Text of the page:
Central Park Five Prosecutor Linda Fairstein Resigns From Vassar College Board of Trustees After Petition

Former prosecutor Linda Fairstein resigned from the Vassar College Board of Trustees after an online petition called for her removal because of how she handled the Central Park Five case.

The petition's creation followed the Friday release of When They See Us, a Netflix series based on the true story of five teenagers who were wrongfully convicted of raping a woman in 1989. Fairstein was head of the sex crimes unit at the Manhattan District Attorney's office at the time and oversaw the interrogation of the group, dubbed "The Central Park Five."

All five teenagers were convicted after confessing to the crime, which their lawyers argued were coerced. After serving between six and 13 years in prison, they had their convictions vacated when a serial rapist, whose DNA matched the attack, confessed to the crime.

"I am told that Ms. Fairstein felt that, given the recent widespread debate over her role in the Central Park case, she believed that her continuing as a Board member would be harmful to Vassar," Vassar College President Elizabeth Bradley said in a statement to the community.

linda fairstein central park five vassar
Author Linda Fairstein attends the Twelfth Annual Authors In Kind Literary Luncheon benefitting God's Love We Deliver at The Metropolitan Club on April 14, 2015, in New York City. On Sunday, a Vassar College student started an online petition calling for her to be removed from the board of trustees. Getty/Stephen Lovekin

After being created on Sunday, the Change.org petition had nearly 12,300 signatures as of Tuesday afternoon.

"As a member of the Vassar community, I do not wish for the college to be formally associated with her," the petition's creator Mari Robles wrote. "The boys she wrongfully helped imprison are our neighbors, brothers, sons. They are now men that have been robbed of a life."

Robles said she was emboldened by the words of CNN host Van Jones' commencement address in May and her professors and classmates who taught her to "fight for injustice."

"I call on Vassar alums and current students to demand that she be taken off the board of trustees," Robles wrote.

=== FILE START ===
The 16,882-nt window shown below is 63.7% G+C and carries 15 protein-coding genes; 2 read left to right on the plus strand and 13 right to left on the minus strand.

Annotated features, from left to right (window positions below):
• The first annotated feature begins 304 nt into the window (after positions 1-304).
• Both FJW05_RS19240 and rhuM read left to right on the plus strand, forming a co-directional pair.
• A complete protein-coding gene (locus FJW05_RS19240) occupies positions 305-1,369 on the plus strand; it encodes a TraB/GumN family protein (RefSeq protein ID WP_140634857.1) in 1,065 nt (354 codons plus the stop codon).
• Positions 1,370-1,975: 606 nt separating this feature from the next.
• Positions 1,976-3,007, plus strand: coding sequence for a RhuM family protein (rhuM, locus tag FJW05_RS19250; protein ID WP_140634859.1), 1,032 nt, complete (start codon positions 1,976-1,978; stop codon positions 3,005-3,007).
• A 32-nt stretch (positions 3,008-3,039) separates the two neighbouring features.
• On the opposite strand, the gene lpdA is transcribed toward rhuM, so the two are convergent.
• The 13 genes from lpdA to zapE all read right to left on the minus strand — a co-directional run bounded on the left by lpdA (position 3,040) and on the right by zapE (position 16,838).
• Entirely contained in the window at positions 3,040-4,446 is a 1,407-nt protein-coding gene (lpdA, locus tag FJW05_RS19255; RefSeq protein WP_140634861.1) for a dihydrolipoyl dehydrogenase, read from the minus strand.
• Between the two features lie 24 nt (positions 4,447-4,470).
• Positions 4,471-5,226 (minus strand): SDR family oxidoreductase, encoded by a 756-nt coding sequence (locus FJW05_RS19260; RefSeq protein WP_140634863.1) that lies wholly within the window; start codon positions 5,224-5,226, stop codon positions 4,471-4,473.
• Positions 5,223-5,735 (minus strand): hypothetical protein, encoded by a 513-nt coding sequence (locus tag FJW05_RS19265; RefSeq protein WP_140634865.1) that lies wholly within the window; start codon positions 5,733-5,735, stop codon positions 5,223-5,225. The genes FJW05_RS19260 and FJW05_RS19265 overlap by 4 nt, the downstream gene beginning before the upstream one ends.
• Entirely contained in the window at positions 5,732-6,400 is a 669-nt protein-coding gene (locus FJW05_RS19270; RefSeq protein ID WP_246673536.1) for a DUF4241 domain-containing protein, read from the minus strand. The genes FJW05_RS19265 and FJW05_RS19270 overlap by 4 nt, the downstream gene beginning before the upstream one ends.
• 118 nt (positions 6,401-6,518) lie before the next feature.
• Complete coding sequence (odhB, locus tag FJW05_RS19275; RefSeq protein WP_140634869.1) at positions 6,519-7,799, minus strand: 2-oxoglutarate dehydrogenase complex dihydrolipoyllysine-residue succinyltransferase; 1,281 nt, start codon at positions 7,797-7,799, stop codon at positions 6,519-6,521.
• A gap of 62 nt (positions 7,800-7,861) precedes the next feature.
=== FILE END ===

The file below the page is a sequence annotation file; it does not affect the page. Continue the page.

Four of the teenagers, Antron McCray, Kevin Richardson, Yusef Salaam and Raymond Santana, were sentenced to five to 10 years in a juvenile detention facility. Korey Wise, the only one of the five teenagers who was tried as an adult, was sentenced to five to 15 years in prison.

After their convictions were vacated in 2002, the five men sued the city of New York. In 2014, the city of New York settled for $41 million, which CBS Sunday Morning noted was equivalent to about $1 million for each year they served in prison.

Fairstein, a Vassar graduate, repeatedly defended her handling of the investigation. While the men's lawyer disputed Fairstein's account of the interrogations, she told the The New Yorker in 2002, that no one under 16 was talked to until a parent or guardian arrived.

"We had to use special 'youth rooms,'" she said. "It was a much more friendly atmosphere, not the bare interrogation rooms ... This was not an Alabama jail where two guys who have been partners for years put a guy in a back room and he doesn't see the light of day for three days."

In 2018, she wrote in a letter to the New York Law Journal that the confessions weren't coerced and the questioning was "respectful, dignified" and "carried out according to the letter of the law."

The former prosecutor called When They See Us a "basket of lies" during an interview with The Daily Beast.

After she left the Manhattan D.A's office in 2002, she became a best-selling author. Along with a petition requesting for her removal from the Vassar College Board of Trustees, a Change.org petition also called for publishers to stop printing her books and retailers to stop selling them.

"As I have received many emails and phone calls from people who have expressed a broad range of views on this issue, I am reminded of William Faulkner's quote: 'The past is never dead. It's not even past,'" Bradley said.